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How the Narcotic of Defense Spending Undermines a Sensible Grand Strategy, 

MARCH 2, 2022, How the Narcotic of Defense Spending Undermines a Sensible Grand Strategy,   CounterPunch, BY FRANKLIN SPINNEY   The Military-Industrial-Congressional-Complex’s (MICC) grand-strategic chickens are coming home to roost big time. While war is bad, the Russo-Ukrainian War has the champagne corks quietly popping in the Pentagon, on K Street, in the defense industry, and throughout the halls of Congress.  Taxpayers are going to be paying for their party for a long time.  

It is no accident that the United States is on the cusp of the Second Cold War.

Future historians may well view the last 30 years as a case study in the institutional survival of the American Military – Industrial – Congressional Complex (MICC), together with its supporting blob now saturating the media, think tanks, academia, and the intelligence community.  Perhaps, these future historians will come also to view the Global War on Terror (GWOT) as the bridging operation that greased the transition to Cold War II by keeping defense budgets at Cold War levels after Cold War I ended.  Also, 9-11 may have re-acclimated the American people to the climate of fear now needed to sustain Cold War II for the remainder of the 21st Century.

The First Cold War’s 40-year climate of fear was something Mikhail Gorbachev tried to end.  But Presidents Clinton and Bush (the 2nd) were busy planting the seed money for a new generation of cold-war inspired weapons.  These weapons required massive future defense budgets that would require a climate of fear to sustain (especially for the across-the-board nuclear modernization program).  President Obama then locked in these programs, and won a Nobel Peace Prize to boot.  President Trump and the Dems in Congress worked overtime to ice the Pentagon’s budget cake by incestuously amplifying the growing Russophobia

No one wants war, but rising tension and the politics of fear … and their bedfellow: demonization … had to be magnified to justify the huge bow wave of defense spending looming in the budgetary offing, particularly the trillion+ dollars to pay for the nuclear modernization program.  This “chicken” takes us back to the “egg” laid in the 1990s.

As it gradually sank in that the First Cold War had indeed ended when the Soviet threat evaporated in 1991, the titans in the defense industry understood their comfortable market for new hi-tech, high-cost weapons could dry up.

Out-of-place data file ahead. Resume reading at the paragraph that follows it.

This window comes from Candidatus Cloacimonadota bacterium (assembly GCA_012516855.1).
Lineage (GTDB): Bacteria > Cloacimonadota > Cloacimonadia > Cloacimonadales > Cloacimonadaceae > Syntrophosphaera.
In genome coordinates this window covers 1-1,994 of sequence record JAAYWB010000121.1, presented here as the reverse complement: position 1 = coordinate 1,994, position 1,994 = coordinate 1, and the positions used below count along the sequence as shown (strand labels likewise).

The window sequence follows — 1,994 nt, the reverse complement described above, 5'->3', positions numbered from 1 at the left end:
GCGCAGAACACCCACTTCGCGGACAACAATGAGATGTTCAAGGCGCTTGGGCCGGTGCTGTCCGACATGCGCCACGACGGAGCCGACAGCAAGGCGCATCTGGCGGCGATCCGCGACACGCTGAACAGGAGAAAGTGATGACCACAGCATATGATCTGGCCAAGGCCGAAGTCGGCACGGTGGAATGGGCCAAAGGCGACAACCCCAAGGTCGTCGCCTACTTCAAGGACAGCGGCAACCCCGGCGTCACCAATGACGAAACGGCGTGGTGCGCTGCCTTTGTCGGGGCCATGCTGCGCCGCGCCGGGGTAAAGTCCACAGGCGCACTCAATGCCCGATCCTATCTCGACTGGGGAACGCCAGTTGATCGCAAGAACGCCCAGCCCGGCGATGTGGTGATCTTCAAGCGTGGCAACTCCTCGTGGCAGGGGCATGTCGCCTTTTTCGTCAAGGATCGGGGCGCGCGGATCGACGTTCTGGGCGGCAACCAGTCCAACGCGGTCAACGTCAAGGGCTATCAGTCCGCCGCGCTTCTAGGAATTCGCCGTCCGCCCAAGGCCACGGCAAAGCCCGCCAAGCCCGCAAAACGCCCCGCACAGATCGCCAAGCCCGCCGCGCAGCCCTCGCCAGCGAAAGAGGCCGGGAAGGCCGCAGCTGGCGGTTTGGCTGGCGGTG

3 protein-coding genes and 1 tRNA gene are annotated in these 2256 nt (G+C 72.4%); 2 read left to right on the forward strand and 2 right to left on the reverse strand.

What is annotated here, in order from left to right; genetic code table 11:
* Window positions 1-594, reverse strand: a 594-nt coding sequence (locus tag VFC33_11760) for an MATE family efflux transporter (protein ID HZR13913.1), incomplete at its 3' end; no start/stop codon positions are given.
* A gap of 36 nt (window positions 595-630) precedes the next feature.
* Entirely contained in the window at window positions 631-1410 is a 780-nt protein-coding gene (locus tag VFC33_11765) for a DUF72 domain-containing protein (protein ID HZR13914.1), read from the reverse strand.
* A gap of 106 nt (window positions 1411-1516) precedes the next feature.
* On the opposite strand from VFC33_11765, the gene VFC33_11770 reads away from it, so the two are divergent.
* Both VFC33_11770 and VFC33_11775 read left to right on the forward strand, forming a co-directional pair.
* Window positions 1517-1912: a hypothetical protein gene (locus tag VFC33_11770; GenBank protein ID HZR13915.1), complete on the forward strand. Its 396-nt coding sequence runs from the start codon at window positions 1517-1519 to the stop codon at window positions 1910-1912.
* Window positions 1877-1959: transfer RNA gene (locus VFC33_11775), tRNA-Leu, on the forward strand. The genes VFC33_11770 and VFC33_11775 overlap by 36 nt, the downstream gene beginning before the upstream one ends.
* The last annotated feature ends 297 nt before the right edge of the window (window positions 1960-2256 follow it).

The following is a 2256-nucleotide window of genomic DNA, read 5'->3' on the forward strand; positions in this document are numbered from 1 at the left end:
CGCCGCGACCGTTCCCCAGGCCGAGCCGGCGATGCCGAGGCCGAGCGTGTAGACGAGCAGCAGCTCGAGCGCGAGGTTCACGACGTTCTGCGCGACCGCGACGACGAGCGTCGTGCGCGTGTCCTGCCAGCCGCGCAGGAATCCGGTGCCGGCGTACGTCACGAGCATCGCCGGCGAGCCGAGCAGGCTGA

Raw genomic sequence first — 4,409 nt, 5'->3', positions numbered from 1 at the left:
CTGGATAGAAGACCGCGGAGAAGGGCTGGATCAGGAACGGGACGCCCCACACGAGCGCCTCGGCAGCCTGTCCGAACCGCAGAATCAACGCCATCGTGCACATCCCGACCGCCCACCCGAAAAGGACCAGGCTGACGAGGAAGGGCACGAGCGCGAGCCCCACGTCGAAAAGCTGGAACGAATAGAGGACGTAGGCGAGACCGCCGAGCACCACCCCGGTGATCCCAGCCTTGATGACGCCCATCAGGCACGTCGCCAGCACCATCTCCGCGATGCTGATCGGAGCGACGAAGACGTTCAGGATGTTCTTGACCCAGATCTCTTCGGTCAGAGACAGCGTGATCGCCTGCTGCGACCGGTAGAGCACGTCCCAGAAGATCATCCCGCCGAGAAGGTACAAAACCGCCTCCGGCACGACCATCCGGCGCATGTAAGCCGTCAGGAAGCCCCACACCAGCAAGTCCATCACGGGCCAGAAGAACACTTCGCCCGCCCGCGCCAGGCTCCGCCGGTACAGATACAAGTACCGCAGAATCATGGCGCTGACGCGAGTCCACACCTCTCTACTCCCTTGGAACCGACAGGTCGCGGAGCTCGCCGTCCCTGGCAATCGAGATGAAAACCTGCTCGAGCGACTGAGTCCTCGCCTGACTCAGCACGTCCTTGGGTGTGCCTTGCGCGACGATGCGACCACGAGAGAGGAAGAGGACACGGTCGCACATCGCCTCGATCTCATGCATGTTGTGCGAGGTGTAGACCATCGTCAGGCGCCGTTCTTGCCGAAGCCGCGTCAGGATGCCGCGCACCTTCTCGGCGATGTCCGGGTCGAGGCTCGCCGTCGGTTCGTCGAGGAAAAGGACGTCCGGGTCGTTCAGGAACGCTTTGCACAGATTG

At the same time, the defense industrialists recognized that market diversification was necessary.  So, it was no accident that a lobbying operation named the Committee to Expand NATO emerged in the early 1990s and was headed by a vice president of Lockheed Martin — see also Why is US Foreign Policy a Shambles?.  At the very least, in the mid-1990s, it seemed that expanding NATO implied dramatically increased requirements for what is known in NATO jargon as weapons interoperability……………..

 the Pentagon’s strategy of maximizing its budget has created a growing dependency on defense spending in the American political economy.  This grotesque distortion was first recognized by President Eisenhower in 1961.  In 1987, George Kennan, forty years after he fathered the dominant US policy of “Containment” for the entire First Cold War, summed up the narcotic of defense spending, saying prophetically:

“Were the Soviet Union to sink tomorrow under the waters of the ocean, the American military-industrial complex would have to remain, substantially unchanged, until some other adversary could be invented. Anything else would be an unacceptable shock to the American economy,” …………..

Understanding the internal political-economic causes of the American addiction to the narcotic of defense spending is at the heart of the problem.  This understanding is essential to reforming the foreign policy mess exacerbated by NATO expansion.  …….

Franklin “Chuck” Spinney is a former military analyst for the Pentagon and a contributor to Hopeless: Barack Obama and the Politics of Illusion, published by AK Press. He be reached at


March 5, 2022 Posted by | business and costs, politics international, USA, weapons and war | Leave a comment

Caitlin Johnstone: Freedom & Democracy Via Censorship.

You’d think a free society would have no objection to people trying to learn about the other side of  a war in which NATO powers very plainly had a hand in starting. By Caitlin Johnstone 4 Mar 22,  Consortium News              Kremlin-backed media outlets have been banned throughout the European Union, both on television and on apps and online platforms. RT has lost its Sky TV slot in the U.K., where the outlet is also blocked on YouTube.

Australian TV providers SBS and Foxtel have dropped RT, and the federal government is putting pressure on social media platforms to block Russian media in Australia.

In the Czech RepublicSlovakia and Latvia, speaking in support of the Russian invasion of Ukraine will get you years in prison.